How Champaran Transformed Gandhi & India

On the afternoon of April 15, 1917, thousands had gathered at Motihari railway station in Bihar’s East Champaran, waiting for a man who was destined to lift their lives out of misery. It was 3 pm when Gandhi alighted at the station from a train coming from Muzaffarpur. Little did the crowd welcoming him know that Gandhi’s visit would snowball into the first satyagraha (policy of passive political resistance) that he would lead in the country.

After his return from South Africa in 1915, Gandhi established the Sabarmati Ashram in Gujarat. Then, on his mentor Gopal Krishna Gokhale’s advice, he embarked on a journey to discover India. He travelled all over the country, from Calcutta and Shantiniketan in Bengal to Cawnpore, Rangoon and Rishikesh.

During the 31st session of the Congress in Lucknow in 1916, Gandhi met Raj Kumar Shukla, a representative of farmers from Champaran, who requested him to go and see for himself the miseries of the indigo ryots (tenant farmers) there. Gandhi later wrote in his autobiography:

“I must confess that I did not then know even the name, much less the geographical position, of Champaran, and I had hardly any notion of indigo plantations.”

The farmers were poorly compensated for their indigo crops and if they refused to plant indigo, they had to face heavy taxation. The landlords (mostly British) would enforce this system through their agents, called gumasta, who executed the terms brutally.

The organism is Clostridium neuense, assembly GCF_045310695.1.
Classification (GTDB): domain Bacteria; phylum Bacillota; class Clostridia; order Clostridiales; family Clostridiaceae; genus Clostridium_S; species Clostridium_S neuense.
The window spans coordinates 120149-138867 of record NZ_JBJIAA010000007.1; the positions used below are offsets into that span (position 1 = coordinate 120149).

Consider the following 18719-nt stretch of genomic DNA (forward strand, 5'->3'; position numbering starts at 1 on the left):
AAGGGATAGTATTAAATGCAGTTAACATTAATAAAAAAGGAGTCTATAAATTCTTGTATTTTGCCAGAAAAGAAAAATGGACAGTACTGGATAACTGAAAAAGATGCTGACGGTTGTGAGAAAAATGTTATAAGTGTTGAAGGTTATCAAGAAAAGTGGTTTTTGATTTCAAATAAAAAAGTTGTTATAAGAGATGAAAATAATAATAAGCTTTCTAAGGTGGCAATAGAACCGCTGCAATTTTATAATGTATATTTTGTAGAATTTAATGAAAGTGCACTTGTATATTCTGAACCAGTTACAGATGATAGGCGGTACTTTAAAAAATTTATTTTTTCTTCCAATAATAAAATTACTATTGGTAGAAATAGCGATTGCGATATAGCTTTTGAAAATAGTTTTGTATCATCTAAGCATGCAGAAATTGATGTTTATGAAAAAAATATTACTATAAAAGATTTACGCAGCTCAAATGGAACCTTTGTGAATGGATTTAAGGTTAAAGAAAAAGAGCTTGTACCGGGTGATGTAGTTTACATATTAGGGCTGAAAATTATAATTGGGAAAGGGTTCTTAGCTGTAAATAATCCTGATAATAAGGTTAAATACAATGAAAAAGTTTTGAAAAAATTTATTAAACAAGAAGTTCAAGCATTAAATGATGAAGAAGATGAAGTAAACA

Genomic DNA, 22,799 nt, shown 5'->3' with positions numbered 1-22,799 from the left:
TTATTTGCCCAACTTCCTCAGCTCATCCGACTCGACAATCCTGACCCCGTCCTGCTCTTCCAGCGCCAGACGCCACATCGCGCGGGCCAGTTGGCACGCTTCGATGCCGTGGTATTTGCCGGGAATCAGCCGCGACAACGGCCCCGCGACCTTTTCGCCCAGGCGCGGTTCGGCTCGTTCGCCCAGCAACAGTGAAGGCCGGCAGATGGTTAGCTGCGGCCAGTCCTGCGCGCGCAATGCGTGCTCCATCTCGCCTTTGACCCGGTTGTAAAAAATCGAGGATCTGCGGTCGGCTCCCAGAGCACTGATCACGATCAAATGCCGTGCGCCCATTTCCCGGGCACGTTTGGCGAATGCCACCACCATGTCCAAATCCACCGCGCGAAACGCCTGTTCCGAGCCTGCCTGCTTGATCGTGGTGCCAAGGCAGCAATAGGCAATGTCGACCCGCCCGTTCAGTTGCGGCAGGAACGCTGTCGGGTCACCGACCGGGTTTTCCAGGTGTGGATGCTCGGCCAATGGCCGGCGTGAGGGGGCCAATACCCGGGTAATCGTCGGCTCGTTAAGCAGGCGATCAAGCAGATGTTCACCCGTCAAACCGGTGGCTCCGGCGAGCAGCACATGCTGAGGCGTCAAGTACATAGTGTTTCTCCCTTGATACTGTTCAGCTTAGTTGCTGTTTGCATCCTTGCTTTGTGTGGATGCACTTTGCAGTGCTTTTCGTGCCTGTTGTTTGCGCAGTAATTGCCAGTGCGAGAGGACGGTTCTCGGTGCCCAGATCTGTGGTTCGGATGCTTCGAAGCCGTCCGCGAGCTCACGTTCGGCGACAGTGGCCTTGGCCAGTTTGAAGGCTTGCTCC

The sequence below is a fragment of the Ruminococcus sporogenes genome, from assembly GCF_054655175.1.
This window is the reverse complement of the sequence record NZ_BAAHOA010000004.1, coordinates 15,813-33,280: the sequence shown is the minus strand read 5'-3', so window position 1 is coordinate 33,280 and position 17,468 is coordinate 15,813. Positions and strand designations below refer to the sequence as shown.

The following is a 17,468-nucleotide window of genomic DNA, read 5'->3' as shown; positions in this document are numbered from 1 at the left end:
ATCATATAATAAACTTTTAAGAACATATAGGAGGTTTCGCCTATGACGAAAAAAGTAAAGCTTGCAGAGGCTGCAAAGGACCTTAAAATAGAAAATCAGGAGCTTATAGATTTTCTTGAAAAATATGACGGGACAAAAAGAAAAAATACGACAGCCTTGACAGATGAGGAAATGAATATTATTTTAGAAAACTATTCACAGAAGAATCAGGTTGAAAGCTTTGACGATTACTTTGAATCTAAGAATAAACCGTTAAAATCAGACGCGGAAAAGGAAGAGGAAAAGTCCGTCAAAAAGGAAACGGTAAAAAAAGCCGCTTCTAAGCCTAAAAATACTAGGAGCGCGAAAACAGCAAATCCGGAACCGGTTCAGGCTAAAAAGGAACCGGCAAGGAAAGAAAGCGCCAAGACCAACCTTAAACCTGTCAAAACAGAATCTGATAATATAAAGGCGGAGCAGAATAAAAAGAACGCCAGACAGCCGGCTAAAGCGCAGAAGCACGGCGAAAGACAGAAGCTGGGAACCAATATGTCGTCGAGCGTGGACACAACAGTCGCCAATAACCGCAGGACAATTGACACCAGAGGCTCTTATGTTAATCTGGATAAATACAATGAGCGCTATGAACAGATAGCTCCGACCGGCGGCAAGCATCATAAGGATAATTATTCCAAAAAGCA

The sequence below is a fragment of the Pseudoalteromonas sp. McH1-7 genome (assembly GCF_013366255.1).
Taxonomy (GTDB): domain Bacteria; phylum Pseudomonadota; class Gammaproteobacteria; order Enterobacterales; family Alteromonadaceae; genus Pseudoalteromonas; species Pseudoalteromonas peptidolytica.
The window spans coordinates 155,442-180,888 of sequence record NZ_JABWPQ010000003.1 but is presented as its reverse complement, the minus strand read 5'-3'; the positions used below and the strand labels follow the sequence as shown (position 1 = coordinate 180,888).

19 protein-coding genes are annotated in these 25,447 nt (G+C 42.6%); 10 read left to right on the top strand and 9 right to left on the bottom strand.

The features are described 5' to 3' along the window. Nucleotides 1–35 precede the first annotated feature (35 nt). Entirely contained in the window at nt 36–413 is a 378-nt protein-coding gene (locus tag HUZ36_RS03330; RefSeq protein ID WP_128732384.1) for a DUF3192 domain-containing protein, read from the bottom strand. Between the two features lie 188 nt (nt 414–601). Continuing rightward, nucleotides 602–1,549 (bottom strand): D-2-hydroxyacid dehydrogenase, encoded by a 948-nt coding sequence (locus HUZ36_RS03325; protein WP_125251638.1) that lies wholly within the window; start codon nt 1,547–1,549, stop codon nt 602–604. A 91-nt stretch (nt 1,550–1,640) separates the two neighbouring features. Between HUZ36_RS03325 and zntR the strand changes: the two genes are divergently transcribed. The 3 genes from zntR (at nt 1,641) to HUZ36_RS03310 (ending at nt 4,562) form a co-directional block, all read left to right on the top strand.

As a result, the reduced production of much-needed food crops and exclusive indigo farming (they were not allowed to grow any other crop even during the indigo off-season) had led to untold sufferings for the ryot farmers, including a famine-like situation. So, when the news of Gandhi’s arrival reached Champaran, it spread in the region like wildfire and he was greeted by large crowds of peasants at railway stations all along the way from Muzaffarpur to Motihari.

A day after reaching Motihari, Gandhi left for the village of Jasaulipatti – he had heard about a tenant there who had been beaten and whose property had been destroyed by the landlords.

Gandhi refused to comply and the police arrested him. He was produced before a court on April 18 where the magistrate proposed a deal,

“If you leave the district now and promise not to return, the case against you will be withdrawn.”

“This cannot be,’ replied Gandhi. ‘I came here to render humanitarian services to the people of this region. I shall make Champaran my home and not leave till I have helped these suffering people.”

With the kind of support Gandhi was already receiving from the people of Champaran, the British government, fearing unrest, released him. Two days later the case was withdrawn and Gandhi was allowed to remain in the district. The government also instructed its officers to look into the indigo farmers’ sufferings.



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